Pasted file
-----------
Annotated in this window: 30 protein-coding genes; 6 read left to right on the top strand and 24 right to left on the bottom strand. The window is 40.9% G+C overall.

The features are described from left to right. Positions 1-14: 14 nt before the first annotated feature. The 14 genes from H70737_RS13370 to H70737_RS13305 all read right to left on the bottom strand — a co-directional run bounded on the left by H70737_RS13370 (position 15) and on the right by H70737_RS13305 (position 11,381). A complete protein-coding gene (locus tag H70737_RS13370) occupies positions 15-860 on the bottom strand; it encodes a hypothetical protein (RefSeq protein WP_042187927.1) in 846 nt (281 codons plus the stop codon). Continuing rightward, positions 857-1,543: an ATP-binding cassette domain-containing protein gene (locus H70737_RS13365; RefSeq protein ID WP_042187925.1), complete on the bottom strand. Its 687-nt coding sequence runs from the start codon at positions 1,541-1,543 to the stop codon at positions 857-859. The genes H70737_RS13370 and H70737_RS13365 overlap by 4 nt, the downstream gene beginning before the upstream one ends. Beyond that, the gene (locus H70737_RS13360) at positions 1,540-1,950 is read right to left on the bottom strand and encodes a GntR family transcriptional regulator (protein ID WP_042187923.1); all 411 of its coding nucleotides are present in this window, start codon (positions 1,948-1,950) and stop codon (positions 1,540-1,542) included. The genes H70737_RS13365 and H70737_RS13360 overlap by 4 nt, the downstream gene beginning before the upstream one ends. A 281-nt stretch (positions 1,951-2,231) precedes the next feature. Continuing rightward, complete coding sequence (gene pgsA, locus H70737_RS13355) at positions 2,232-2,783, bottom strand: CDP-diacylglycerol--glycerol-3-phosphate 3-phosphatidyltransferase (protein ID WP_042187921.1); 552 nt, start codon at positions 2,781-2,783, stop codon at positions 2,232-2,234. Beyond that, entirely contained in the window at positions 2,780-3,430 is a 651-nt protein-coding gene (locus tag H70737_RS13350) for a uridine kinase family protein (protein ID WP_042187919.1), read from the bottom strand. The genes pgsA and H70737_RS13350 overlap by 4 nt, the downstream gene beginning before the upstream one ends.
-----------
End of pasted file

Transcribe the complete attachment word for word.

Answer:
Annotated in this window: 30 protein-coding genes; 6 read left to right on the top strand and 24 right to left on the bottom strand. The window is 40.9% G+C overall.

The features are described from left to right. Positions 1-14: 14 nt before the first annotated feature. The 14 genes from H70737_RS13370 to H70737_RS13305 all read right to left on the bottom strand — a co-directional run bounded on the left by H70737_RS13370 (position 15) and on the right by H70737_RS13305 (position 11,381). A complete protein-coding gene (locus tag H70737_RS13370) occupies positions 15-860 on the bottom strand; it encodes a hypothetical protein (RefSeq protein WP_042187927.1) in 846 nt (281 codons plus the stop codon). Continuing rightward, positions 857-1,543: an ATP-binding cassette domain-containing protein gene (locus H70737_RS13365; RefSeq protein ID WP_042187925.1), complete on the bottom strand. Its 687-nt coding sequence runs from the start codon at positions 1,541-1,543 to the stop codon at positions 857-859. The genes H70737_RS13370 and H70737_RS13365 overlap by 4 nt, the downstream gene beginning before the upstream one ends. Beyond that, the gene (locus H70737_RS13360) at positions 1,540-1,950 is read right to left on the bottom strand and encodes a GntR family transcriptional regulator (protein ID WP_042187923.1); all 411 of its coding nucleotides are present in this window, start codon (positions 1,948-1,950) and stop codon (positions 1,540-1,542) included. The genes H70737_RS13365 and H70737_RS13360 overlap by 4 nt, the downstream gene beginning before the upstream one ends. A 281-nt stretch (positions 1,951-2,231) precedes the next feature. Continuing rightward, complete coding sequence (gene pgsA, locus H70737_RS13355) at positions 2,232-2,783, bottom strand: CDP-diacylglycerol--glycerol-3-phosphate 3-phosphatidyltransferase (protein ID WP_042187921.1); 552 nt, start codon at positions 2,781-2,783, stop codon at positions 2,232-2,234. Beyond that, entirely contained in the window at positions 2,780-3,430 is a 651-nt protein-coding gene (locus tag H70737_RS13350) for a uridine kinase family protein (protein ID WP_042187919.1), read from the bottom strand. The genes pgsA and H70737_RS13350 overlap by 4 nt, the downstream gene beginning before the upstream one ends.